African Journal of
Agricultural Research

  • Abbreviation: Afr. J. Agric. Res.
  • Language: English
  • ISSN: 1991-637X
  • DOI: 10.5897/AJAR
  • Start Year: 2006
  • Published Articles: 6849

Article in Press

Land Use/Cover Change of Ethiopia Central Rift Valley Ecological Landscapes: Implication for Lakes Ecoservices Sustainability Planning

Eyasu Elias, Weldemariam Seifu, Bereket Tesfaye, Wondwosen Girmay

  •  Received: 15 December 2017
  •  Accepted: 10 August 2018
Land use/land cover changes (LULCCs) are major environmental challenges in various parts of the world and are a continuing phenomenon (including Ethiopia) and adversely affecting ecosystem services. Thus, understanding the rate and process of change is, therefore, basic for managing the environment. The Central Rift Valley (CRV) of Ethiopia is a closed basin where questions on natural resources have strongly increased over the past decade as a result of over use of the resources: a clear symptom is the declining trend in the water level of the terminal Lake Abjiata. This study was aimed to analyze LULC changes on the ecological landscape of Ethiopia CRV from 1985 to 2015 based on multi-temporal Landsat Thematic Mapper plus Operational Land Imager (TM + OLI) images. Change analysis was carried out using post classification comparison in GIS environment and nine LULC changes were successfully evaluated. The classification result revealed that in 1985, 44.34% of the land was covered with small scale farming followed by mixed cultivated/acacia (21.89%), open woodland (11.96%), and water bodies (9.77%). Whereas for the same study year open grazing land, forest, degraded savannah and settlements accounted the smallest proportion. Though the area varied among land use classes, the order of proportion occupied by the LULC types in the study area remained the same in 1995 and 2015. The change result shows that an increase in small and large scale farming, settlements and mixed cultivation/acacia while a decrease in water bodies, forest and open woodlands. More specifically, Lake Abjiata showed a progressive decline mainly related to anthropogenic factors. Generally, analysis of the 30-year changes revealed that about 86.11% of the land showed major changes in land use/cover. Therefore, based on the DPSIR framework analysis, an integrated land use and development planning and policy reform are suggested for sustainable land use planning and management.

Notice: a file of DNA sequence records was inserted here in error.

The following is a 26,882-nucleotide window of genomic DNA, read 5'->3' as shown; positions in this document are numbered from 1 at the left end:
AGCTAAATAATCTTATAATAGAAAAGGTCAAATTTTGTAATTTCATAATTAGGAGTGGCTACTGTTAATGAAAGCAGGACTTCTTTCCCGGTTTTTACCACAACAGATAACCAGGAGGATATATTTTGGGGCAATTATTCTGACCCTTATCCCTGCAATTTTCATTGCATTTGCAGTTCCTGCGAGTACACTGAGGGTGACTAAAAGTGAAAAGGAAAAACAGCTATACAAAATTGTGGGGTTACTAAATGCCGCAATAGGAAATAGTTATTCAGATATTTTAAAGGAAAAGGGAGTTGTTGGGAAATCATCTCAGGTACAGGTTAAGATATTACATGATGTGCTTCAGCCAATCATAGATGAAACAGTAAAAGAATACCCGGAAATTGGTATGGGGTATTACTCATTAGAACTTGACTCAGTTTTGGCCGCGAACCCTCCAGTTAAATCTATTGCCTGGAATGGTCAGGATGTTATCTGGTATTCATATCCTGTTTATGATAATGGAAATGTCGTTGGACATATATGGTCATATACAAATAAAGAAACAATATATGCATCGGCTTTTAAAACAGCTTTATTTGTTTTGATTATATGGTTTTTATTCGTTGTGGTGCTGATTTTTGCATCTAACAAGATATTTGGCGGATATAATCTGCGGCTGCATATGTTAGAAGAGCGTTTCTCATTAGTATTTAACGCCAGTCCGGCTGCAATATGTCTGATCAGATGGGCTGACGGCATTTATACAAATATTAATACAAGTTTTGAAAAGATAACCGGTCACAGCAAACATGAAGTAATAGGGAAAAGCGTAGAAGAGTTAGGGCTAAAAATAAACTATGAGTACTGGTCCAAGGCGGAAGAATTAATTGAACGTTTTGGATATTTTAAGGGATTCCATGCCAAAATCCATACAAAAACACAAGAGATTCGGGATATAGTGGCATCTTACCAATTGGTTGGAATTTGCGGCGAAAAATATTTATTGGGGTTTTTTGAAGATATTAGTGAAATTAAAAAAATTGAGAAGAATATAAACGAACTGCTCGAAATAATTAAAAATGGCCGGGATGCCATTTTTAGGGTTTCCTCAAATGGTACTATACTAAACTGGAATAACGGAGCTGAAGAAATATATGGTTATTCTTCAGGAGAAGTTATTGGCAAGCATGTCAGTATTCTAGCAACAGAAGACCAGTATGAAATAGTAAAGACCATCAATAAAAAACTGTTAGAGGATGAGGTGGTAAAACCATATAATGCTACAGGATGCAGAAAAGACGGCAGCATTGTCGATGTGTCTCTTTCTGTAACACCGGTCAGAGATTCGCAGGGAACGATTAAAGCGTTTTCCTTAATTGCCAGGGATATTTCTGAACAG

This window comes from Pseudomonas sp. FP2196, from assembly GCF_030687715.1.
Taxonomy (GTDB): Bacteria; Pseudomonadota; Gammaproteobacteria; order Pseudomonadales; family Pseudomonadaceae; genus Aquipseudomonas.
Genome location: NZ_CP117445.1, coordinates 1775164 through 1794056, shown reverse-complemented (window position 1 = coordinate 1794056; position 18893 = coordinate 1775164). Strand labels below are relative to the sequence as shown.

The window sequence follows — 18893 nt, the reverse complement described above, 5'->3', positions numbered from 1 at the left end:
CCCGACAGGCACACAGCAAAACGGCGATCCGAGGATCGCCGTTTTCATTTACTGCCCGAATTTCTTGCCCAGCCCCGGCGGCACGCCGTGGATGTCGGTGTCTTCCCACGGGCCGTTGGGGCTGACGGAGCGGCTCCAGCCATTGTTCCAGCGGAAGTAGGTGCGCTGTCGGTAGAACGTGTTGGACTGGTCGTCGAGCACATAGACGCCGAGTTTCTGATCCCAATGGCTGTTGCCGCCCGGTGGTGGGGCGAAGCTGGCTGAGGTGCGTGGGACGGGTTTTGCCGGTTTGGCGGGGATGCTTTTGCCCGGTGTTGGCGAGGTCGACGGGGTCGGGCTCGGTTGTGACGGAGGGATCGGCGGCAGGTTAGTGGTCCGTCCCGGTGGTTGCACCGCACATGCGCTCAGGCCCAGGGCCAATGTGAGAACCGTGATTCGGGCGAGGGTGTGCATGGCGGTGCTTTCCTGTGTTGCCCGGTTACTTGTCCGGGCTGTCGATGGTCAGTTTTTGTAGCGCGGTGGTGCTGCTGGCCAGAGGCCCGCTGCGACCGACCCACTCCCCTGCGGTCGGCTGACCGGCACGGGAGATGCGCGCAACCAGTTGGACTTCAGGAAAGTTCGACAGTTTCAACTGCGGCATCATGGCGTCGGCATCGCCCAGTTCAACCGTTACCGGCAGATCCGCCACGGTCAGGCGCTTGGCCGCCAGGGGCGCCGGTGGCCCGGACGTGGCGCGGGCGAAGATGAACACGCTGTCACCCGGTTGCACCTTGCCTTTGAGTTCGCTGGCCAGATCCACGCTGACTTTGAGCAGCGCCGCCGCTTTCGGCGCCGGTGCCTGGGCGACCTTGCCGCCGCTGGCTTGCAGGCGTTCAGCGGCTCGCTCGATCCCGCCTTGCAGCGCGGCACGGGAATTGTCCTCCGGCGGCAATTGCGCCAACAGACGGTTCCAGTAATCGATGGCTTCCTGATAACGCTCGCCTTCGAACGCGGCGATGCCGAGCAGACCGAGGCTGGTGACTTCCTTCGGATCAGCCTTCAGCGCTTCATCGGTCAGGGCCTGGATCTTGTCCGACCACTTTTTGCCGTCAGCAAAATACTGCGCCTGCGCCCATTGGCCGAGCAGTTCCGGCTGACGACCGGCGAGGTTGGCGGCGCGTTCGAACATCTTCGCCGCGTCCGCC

Keywords: CRV, Ethiopia, Landsat images, Lake, land use/cover